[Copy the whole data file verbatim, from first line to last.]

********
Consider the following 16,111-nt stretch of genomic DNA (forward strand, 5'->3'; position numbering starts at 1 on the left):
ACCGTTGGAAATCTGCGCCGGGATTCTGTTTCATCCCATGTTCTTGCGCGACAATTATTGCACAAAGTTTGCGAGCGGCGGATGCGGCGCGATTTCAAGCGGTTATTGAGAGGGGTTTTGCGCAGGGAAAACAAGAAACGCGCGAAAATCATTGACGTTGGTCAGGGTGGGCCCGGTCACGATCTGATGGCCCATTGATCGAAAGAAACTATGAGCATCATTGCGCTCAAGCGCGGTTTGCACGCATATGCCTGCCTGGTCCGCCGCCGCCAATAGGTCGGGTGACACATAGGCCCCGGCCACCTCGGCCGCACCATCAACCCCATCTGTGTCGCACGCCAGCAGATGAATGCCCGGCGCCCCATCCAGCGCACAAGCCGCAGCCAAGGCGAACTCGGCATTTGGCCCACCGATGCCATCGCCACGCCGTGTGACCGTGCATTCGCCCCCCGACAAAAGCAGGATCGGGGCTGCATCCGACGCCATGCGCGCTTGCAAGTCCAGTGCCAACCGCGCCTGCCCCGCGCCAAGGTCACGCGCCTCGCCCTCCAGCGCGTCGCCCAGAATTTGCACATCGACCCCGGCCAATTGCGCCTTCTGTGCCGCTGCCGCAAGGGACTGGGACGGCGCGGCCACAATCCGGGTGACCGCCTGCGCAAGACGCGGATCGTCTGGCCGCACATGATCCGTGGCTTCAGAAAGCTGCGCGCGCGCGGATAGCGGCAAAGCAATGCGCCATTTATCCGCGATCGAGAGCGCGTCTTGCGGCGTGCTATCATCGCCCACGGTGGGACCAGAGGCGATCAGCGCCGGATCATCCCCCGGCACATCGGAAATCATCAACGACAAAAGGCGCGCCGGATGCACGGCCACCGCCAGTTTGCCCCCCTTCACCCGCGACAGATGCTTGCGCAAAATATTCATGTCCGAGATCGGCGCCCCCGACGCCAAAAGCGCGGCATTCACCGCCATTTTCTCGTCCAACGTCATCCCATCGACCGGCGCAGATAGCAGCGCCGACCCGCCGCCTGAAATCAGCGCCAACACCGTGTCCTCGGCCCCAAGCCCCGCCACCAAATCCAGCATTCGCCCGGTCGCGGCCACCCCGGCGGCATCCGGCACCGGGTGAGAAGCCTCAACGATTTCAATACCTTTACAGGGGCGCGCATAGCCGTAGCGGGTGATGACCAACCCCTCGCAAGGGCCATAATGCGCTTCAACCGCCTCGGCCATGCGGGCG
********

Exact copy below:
Consider the following 16,111-nt stretch of genomic DNA (forward strand, 5'->3'; position numbering starts at 1 on the left):
ACCGTTGGAAATCTGCGCCGGGATTCTGTTTCATCCCATGTTCTTGCGCGACAATTATTGCACAAAGTTTGCGAGCGGCGGATGCGGCGCGATTTCAAGCGGTTATTGAGAGGGGTTTTGCGCAGGGAAAACAAGAAACGCGCGAAAATCATTGACGTTGGTCAGGGTGGGCCCGGTCACGATCTGATGGCCCATTGATCGAAAGAAACTATGAGCATCATTGCGCTCAAGCGCGGTTTGCACGCATATGCCTGCCTGGTCCGCCGCCGCCAATAGGTCGGGTGACACATAGGCCCCGGCCACCTCGGCCGCACCATCAACCCCATCTGTGTCGCACGCCAGCAGATGAATGCCCGGCGCCCCATCCAGCGCACAAGCCGCAGCCAAGGCGAACTCGGCATTTGGCCCACCGATGCCATCGCCACGCCGTGTGACCGTGCATTCGCCCCCCGACAAAAGCAGGATCGGGGCTGCATCCGACGCCATGCGCGCTTGCAAGTCCAGTGCCAACCGCGCCTGCCCCGCGCCAAGGTCACGCGCCTCGCCCTCCAGCGCGTCGCCCAGAATTTGCACATCGACCCCGGCCAATTGCGCCTTCTGTGCCGCTGCCGCAAGGGACTGGGACGGCGCGGCCACAATCCGGGTGACCGCCTGCGCAAGACGCGGATCGTCTGGCCGCACATGATCCGTGGCTTCAGAAAGCTGCGCGCGCGCGGATAGCGGCAAAGCAATGCGCCATTTATCCGCGATCGAGAGCGCGTCTTGCGGCGTGCTATCATCGCCCACGGTGGGACCAGAGGCGATCAGCGCCGGATCATCCCCCGGCACATCGGAAATCATCAACGACAAAAGGCGCGCCGGATGCACGGCCACCGCCAGTTTGCCCCCCTTCACCCGCGACAGATGCTTGCGCAAAATATTCATGTCCGAGATCGGCGCCCCCGACGCCAAAAGCGCGGCATTCACCGCCATTTTCTCGTCCAACGTCATCCCATCGACCGGCGCAGATAGCAGCGCCGACCCGCCGCCTGAAATCAGCGCCAACACCGTGTCCTCGGCCCCAAGCCCCGCCACCAAATCCAGCATTCGCCCGGTCGCGGCCACCCCGGCGGCATCCGGCACCGGGTGAGAAGCCTCAACGATTTCAATACCTTTACAGGGGCGCGCATAGCCGTAGCGGGTGATGACCAACCCCTCGCAAGGGCCATAATGCGCTTCAACCGCCTCGGCCATGCGGGCG